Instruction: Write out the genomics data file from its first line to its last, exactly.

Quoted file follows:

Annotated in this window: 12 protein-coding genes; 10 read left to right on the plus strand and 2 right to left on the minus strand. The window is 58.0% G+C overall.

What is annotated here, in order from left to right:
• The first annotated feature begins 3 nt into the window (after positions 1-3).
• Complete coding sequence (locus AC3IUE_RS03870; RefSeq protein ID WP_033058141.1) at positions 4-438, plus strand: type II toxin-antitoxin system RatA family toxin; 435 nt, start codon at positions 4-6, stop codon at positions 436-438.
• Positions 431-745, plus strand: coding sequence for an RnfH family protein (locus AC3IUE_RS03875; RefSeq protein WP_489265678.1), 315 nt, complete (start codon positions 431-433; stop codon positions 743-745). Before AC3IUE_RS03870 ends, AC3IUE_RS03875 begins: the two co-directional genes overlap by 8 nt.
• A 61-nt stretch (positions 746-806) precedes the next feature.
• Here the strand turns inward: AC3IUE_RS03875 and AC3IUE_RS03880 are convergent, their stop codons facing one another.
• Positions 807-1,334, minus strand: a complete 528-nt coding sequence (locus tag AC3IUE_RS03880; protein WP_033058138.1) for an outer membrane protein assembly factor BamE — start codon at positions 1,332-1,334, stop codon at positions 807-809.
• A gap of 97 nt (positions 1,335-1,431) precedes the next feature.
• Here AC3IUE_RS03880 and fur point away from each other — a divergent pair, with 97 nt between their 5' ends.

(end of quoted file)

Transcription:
Annotated in this window: 12 protein-coding genes; 10 read left to right on the plus strand and 2 right to left on the minus strand. The window is 58.0% G+C overall.

What is annotated here, in order from left to right:
• The first annotated feature begins 3 nt into the window (after positions 1-3).
• Complete coding sequence (locus AC3IUE_RS03870; RefSeq protein ID WP_033058141.1) at positions 4-438, plus strand: type II toxin-antitoxin system RatA family toxin; 435 nt, start codon at positions 4-6, stop codon at positions 436-438.
• Positions 431-745, plus strand: coding sequence for an RnfH family protein (locus AC3IUE_RS03875; RefSeq protein WP_489265678.1), 315 nt, complete (start codon positions 431-433; stop codon positions 743-745). Before AC3IUE_RS03870 ends, AC3IUE_RS03875 begins: the two co-directional genes overlap by 8 nt.
• A 61-nt stretch (positions 746-806) precedes the next feature.
• Here the strand turns inward: AC3IUE_RS03875 and AC3IUE_RS03880 are convergent, their stop codons facing one another.
• Positions 807-1,334, minus strand: a complete 528-nt coding sequence (locus tag AC3IUE_RS03880; protein WP_033058138.1) for an outer membrane protein assembly factor BamE — start codon at positions 1,332-1,334, stop codon at positions 807-809.
• A gap of 97 nt (positions 1,335-1,431) precedes the next feature.
• Here AC3IUE_RS03880 and fur point away from each other — a divergent pair, with 97 nt between their 5' ends.